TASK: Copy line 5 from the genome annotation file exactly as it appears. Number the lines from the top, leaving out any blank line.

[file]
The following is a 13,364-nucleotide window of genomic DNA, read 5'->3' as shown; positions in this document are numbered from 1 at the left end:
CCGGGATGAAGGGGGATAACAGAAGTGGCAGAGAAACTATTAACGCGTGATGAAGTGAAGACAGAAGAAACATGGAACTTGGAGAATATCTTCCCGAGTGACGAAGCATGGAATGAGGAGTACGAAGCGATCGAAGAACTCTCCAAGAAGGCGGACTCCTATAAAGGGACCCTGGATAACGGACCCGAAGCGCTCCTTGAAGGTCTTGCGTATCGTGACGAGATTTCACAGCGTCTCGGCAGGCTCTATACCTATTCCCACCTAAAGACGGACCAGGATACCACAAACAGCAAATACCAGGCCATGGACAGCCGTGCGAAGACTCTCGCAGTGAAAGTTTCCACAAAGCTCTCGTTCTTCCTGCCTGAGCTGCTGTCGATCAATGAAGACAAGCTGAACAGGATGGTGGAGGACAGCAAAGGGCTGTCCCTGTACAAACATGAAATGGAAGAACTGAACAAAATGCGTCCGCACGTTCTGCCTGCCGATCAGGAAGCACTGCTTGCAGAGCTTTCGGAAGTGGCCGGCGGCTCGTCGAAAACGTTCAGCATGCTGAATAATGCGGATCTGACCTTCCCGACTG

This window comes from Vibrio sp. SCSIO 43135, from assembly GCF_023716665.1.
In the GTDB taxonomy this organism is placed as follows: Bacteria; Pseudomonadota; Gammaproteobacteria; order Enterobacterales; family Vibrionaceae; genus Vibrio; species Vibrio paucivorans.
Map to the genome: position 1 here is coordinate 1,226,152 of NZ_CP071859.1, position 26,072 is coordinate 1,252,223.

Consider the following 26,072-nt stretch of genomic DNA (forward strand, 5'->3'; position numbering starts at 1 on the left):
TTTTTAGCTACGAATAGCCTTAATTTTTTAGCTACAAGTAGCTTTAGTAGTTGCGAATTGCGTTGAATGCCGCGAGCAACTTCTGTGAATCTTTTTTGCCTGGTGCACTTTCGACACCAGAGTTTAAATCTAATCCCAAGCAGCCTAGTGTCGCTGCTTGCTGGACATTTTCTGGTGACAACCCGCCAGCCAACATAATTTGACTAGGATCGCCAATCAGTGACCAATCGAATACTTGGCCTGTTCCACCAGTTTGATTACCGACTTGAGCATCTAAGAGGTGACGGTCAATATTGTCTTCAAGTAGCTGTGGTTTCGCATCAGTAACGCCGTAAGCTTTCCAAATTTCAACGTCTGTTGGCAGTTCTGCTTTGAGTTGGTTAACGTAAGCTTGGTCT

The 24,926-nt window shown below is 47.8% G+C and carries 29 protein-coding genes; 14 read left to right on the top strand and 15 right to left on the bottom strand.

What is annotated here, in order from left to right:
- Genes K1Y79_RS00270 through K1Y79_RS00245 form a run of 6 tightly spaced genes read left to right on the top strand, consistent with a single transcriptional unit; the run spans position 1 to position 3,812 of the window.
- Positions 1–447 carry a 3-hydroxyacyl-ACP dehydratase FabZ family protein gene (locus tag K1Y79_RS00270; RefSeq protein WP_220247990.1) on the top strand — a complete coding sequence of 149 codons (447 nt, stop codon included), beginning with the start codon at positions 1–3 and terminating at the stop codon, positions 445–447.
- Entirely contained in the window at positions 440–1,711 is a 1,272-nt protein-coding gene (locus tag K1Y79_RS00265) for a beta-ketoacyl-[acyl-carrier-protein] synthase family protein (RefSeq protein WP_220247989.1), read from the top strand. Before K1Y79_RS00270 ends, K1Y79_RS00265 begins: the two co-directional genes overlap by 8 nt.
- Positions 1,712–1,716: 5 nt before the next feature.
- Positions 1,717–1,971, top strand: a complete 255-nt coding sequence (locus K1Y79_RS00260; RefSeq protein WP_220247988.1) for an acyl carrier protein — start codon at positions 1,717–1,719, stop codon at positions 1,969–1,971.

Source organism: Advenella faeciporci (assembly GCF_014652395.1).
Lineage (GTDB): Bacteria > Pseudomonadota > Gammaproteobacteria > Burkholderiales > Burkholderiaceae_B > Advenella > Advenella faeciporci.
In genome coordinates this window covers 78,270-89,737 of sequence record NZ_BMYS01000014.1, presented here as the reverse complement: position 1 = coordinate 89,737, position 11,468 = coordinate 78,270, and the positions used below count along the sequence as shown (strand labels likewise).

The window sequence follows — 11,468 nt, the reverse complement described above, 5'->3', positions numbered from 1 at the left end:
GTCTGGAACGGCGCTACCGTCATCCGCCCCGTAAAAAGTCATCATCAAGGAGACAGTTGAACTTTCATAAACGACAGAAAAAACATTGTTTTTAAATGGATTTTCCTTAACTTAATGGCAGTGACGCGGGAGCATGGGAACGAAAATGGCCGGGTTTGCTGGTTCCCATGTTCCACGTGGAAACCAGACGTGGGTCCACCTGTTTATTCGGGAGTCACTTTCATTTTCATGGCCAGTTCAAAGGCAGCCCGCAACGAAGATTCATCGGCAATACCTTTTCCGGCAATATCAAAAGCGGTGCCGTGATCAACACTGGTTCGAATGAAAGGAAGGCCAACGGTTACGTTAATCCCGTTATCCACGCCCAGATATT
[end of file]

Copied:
Map to the genome: position 1 here is coordinate 1,226,152 of NZ_CP071859.1, position 26,072 is coordinate 1,252,223.